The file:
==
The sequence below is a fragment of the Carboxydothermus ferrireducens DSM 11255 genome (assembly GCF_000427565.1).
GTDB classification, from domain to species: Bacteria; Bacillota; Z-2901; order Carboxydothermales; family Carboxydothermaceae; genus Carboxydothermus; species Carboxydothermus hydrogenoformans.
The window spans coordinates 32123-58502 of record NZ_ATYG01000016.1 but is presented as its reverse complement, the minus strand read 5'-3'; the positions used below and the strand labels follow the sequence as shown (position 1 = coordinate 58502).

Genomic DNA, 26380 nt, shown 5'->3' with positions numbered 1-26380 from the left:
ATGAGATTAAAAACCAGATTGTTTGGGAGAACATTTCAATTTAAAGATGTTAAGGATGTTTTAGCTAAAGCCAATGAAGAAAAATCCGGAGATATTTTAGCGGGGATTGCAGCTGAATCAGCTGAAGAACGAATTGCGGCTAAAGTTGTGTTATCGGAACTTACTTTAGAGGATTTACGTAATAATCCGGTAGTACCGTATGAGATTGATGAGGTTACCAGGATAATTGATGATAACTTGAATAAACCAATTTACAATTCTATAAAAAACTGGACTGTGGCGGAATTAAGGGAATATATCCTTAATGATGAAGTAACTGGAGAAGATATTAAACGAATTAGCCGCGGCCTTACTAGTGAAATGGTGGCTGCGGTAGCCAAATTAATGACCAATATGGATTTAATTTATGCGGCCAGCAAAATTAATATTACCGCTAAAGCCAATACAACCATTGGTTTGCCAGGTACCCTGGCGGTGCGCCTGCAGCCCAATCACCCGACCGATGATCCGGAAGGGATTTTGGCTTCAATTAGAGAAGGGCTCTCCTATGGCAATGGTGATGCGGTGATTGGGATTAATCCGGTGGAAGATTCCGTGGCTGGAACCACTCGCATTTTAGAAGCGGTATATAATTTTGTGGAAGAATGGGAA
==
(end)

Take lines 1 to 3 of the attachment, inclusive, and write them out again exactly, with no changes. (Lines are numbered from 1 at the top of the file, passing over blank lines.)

The sequence below is a fragment of the Carboxydothermus ferrireducens DSM 11255 genome (assembly GCF_000427565.1).
GTDB classification, from domain to species: Bacteria; Bacillota; Z-2901; order Carboxydothermales; family Carboxydothermaceae; genus Carboxydothermus; species Carboxydothermus hydrogenoformans.
The window spans coordinates 32123-58502 of record NZ_ATYG01000016.1 but is presented as its reverse complement, the minus strand read 5'-3'; the positions used below and the strand labels follow the sequence as shown (position 1 = coordinate 58502).